Share this:

Imagine my shock at the ripe age of fourteen, after being religiously indoctrinated that imbibing alcohol was a sure-fire way to get an express ticket to hell, when I received from my parents at Christmas a set of funky little leprechauns filled with whiskey. Talk about flipping the switch on a moral code.

Recoiling from the shock of it all—dare I say hypocrisy—I deposited the cute ceramic figures on a wicker shelf in my bedroom, content for them to stand as symbolic reminders of the on-high repercussions I might suffer if I should ever succumb to the temptation of such delectable forbidden fruit.

My parents separated eight months later, and not surprisingly in the circumstances, I turned to my little ceramic, non-judgmental friends, who had been gathering dust, for support. Looking back, I realize that what awaited me inside those bedroom friends proved too powerful for me instead to defer dutifully to the auger of damnation. Woe was me.

And so, I did what many self-respecting teenagers might do. I eagerly broke the seal on the top of those purportedly lucky leprechauns and mixed a whiskey and flavored water drink in a glass. It was a milestone day, my first sip of alcohol, taken within the safe confines of my bedroom, such a deliciously auspicious moment. I savored not the flavor, but the experience of the numbness that followed. Anything to alleviate the pain and awkwardness of my parents’ impending divorce and the uncomfortable reality in which I had then found myself.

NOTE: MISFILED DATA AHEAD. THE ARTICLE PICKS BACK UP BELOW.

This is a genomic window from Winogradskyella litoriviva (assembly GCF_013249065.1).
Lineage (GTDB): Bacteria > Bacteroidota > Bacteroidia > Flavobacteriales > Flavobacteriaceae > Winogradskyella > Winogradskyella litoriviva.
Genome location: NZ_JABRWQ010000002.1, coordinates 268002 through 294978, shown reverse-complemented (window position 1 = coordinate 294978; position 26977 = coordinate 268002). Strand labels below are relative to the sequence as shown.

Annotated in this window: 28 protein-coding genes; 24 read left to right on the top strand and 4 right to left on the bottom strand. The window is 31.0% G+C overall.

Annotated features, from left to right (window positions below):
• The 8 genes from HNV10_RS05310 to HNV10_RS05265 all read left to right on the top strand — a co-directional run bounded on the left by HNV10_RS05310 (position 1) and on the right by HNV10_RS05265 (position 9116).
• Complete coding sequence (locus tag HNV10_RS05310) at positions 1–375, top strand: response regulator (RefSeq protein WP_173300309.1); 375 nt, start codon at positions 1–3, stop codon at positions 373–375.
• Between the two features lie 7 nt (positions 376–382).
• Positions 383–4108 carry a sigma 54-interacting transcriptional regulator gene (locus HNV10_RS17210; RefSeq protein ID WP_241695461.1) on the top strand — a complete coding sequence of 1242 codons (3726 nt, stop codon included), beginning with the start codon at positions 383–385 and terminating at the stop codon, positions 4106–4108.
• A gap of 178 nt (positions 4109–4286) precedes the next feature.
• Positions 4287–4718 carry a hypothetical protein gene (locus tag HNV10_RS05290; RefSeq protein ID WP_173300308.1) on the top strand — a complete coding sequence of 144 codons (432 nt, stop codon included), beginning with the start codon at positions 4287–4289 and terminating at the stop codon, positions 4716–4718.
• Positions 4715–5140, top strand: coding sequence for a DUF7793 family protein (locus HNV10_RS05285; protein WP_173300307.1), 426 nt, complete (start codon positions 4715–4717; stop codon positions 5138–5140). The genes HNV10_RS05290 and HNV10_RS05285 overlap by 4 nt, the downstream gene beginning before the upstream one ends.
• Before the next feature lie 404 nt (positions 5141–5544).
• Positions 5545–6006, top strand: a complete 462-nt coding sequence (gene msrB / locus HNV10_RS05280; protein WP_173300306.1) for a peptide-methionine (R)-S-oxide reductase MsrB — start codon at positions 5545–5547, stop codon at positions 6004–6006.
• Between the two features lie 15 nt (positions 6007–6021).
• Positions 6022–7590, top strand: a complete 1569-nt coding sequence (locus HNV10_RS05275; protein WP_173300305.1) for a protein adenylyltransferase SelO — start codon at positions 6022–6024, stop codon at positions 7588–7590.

In the settling of historical dust, alcohol proved a parting gift from my parents and their unraveling relationship. Courtesy of them, I had a starter kit for alcohol as a sidekick as I approached young adulthood. I find it comical to think that two people so bent on keeping me from alcohol and banishment to hell green-lit me to take a formidable step in the opposite direction.

My relationship with alcohol grew steadily over the years. I went from curious indulger to carouser. I had taken an immersion course in toxicity. I became the ringmaster of my own shit show. I had morphed into a wildly dramatic, terrifying, obscene, asinine, and entertaining young adult, all in record time. I have to say, I was worth the price of admission. If you were lucky enough to have bagged a ticket to my show, you were in for a treat.

Down deep, I was not proud. I was disgusted and ashamed. I would spend the day after parties hung over and riddled with guilt. I would desperately try to recount all I did wrong, who I offended, and what insanity spilled from my lips. I would call friends to fill in the blanks. I detested the day after. I believed for years I was headed straight to hell but could not stop the train. It had a life of its own it seemed.

Alcohol became a trigger that pushed all my buttons at once, thrusting open the floodgates of all my pain and internal wounds. Alcohol was my liquid band aid, which seemed socially acceptable. Becoming intoxicated as a teenager, a college student, or a graduate, was a time-honored tradition. And so, it became a way of life. It wasn’t a big deal to sit in my driveway later with my kids playing in the yard, while I downed a bottle of wine. My self-delusion and weak justification were simple: everyone drinks. Wrong.

Fast forward to sobriety. Yes, I am leapfrogging over many drunken and embarrassing stories I could tell, relegating until later the various ways my life was dusted with drunken nights. Fear not, I will be exploring those anecdotes and the lessons they taught me soon.

For now, let me close with this: my struggles taught me the value of self-honesty and the equally vital importance of hope and how amassing change comes one day at a time, one tiny increment toward the next. Think small and big will come. Now that’s a cup to drink from.